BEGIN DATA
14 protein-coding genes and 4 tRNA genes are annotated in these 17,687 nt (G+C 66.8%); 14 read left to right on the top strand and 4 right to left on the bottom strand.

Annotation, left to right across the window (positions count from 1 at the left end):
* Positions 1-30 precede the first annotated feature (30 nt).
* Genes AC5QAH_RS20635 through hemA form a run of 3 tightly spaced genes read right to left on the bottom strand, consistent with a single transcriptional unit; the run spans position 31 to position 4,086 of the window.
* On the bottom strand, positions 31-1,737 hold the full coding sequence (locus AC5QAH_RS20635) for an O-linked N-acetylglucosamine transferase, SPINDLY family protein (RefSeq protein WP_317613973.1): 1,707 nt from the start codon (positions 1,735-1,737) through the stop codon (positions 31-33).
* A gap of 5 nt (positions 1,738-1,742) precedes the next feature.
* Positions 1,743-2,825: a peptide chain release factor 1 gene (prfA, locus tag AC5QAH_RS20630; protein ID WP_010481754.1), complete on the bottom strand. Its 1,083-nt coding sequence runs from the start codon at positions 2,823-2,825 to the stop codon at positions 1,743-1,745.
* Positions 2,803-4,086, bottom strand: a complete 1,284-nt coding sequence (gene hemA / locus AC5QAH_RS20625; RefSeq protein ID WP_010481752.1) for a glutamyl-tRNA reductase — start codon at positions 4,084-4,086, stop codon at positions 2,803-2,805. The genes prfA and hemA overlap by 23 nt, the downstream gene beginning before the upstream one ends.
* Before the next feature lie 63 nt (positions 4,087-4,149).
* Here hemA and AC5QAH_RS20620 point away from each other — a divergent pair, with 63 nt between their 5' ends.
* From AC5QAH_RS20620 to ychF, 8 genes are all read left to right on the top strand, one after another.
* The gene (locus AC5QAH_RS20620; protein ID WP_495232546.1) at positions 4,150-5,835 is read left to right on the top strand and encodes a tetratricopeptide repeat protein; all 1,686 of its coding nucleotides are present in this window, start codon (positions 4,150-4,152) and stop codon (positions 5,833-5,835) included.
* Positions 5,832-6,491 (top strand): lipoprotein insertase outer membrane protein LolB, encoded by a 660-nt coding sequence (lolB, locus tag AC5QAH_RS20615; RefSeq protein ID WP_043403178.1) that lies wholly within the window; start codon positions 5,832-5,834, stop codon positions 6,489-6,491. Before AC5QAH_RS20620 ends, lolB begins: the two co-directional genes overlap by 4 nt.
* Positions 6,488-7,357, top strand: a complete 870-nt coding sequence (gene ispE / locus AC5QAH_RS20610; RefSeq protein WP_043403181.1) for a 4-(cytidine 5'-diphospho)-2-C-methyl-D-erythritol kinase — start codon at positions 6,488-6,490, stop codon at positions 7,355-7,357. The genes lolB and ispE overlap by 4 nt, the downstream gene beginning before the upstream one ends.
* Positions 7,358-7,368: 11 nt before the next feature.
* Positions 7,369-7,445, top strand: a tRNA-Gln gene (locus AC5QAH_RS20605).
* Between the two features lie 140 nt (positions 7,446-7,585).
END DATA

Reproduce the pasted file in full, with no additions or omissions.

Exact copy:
14 protein-coding genes and 4 tRNA genes are annotated in these 17,687 nt (G+C 66.8%); 14 read left to right on the top strand and 4 right to left on the bottom strand.

Annotation, left to right across the window (positions count from 1 at the left end):
* Positions 1-30 precede the first annotated feature (30 nt).
* Genes AC5QAH_RS20635 through hemA form a run of 3 tightly spaced genes read right to left on the bottom strand, consistent with a single transcriptional unit; the run spans position 31 to position 4,086 of the window.
* On the bottom strand, positions 31-1,737 hold the full coding sequence (locus AC5QAH_RS20635) for an O-linked N-acetylglucosamine transferase, SPINDLY family protein (RefSeq protein WP_317613973.1): 1,707 nt from the start codon (positions 1,735-1,737) through the stop codon (positions 31-33).
* A gap of 5 nt (positions 1,738-1,742) precedes the next feature.
* Positions 1,743-2,825: a peptide chain release factor 1 gene (prfA, locus tag AC5QAH_RS20630; protein ID WP_010481754.1), complete on the bottom strand. Its 1,083-nt coding sequence runs from the start codon at positions 2,823-2,825 to the stop codon at positions 1,743-1,745.
* Positions 2,803-4,086, bottom strand: a complete 1,284-nt coding sequence (gene hemA / locus AC5QAH_RS20625; RefSeq protein ID WP_010481752.1) for a glutamyl-tRNA reductase — start codon at positions 4,084-4,086, stop codon at positions 2,803-2,805. The genes prfA and hemA overlap by 23 nt, the downstream gene beginning before the upstream one ends.
* Before the next feature lie 63 nt (positions 4,087-4,149).
* Here hemA and AC5QAH_RS20620 point away from each other — a divergent pair, with 63 nt between their 5' ends.
* From AC5QAH_RS20620 to ychF, 8 genes are all read left to right on the top strand, one after another.
* The gene (locus AC5QAH_RS20620; protein ID WP_495232546.1) at positions 4,150-5,835 is read left to right on the top strand and encodes a tetratricopeptide repeat protein; all 1,686 of its coding nucleotides are present in this window, start codon (positions 4,150-4,152) and stop codon (positions 5,833-5,835) included.
* Positions 5,832-6,491 (top strand): lipoprotein insertase outer membrane protein LolB, encoded by a 660-nt coding sequence (lolB, locus tag AC5QAH_RS20615; RefSeq protein ID WP_043403178.1) that lies wholly within the window; start codon positions 5,832-5,834, stop codon positions 6,489-6,491. Before AC5QAH_RS20620 ends, lolB begins: the two co-directional genes overlap by 4 nt.
* Positions 6,488-7,357, top strand: a complete 870-nt coding sequence (gene ispE / locus AC5QAH_RS20610; RefSeq protein WP_043403181.1) for a 4-(cytidine 5'-diphospho)-2-C-methyl-D-erythritol kinase — start codon at positions 6,488-6,490, stop codon at positions 7,355-7,357. The genes lolB and ispE overlap by 4 nt, the downstream gene beginning before the upstream one ends.
* Positions 7,358-7,368: 11 nt before the next feature.
* Positions 7,369-7,445, top strand: a tRNA-Gln gene (locus AC5QAH_RS20605).
* Between the two features lie 140 nt (positions 7,446-7,585).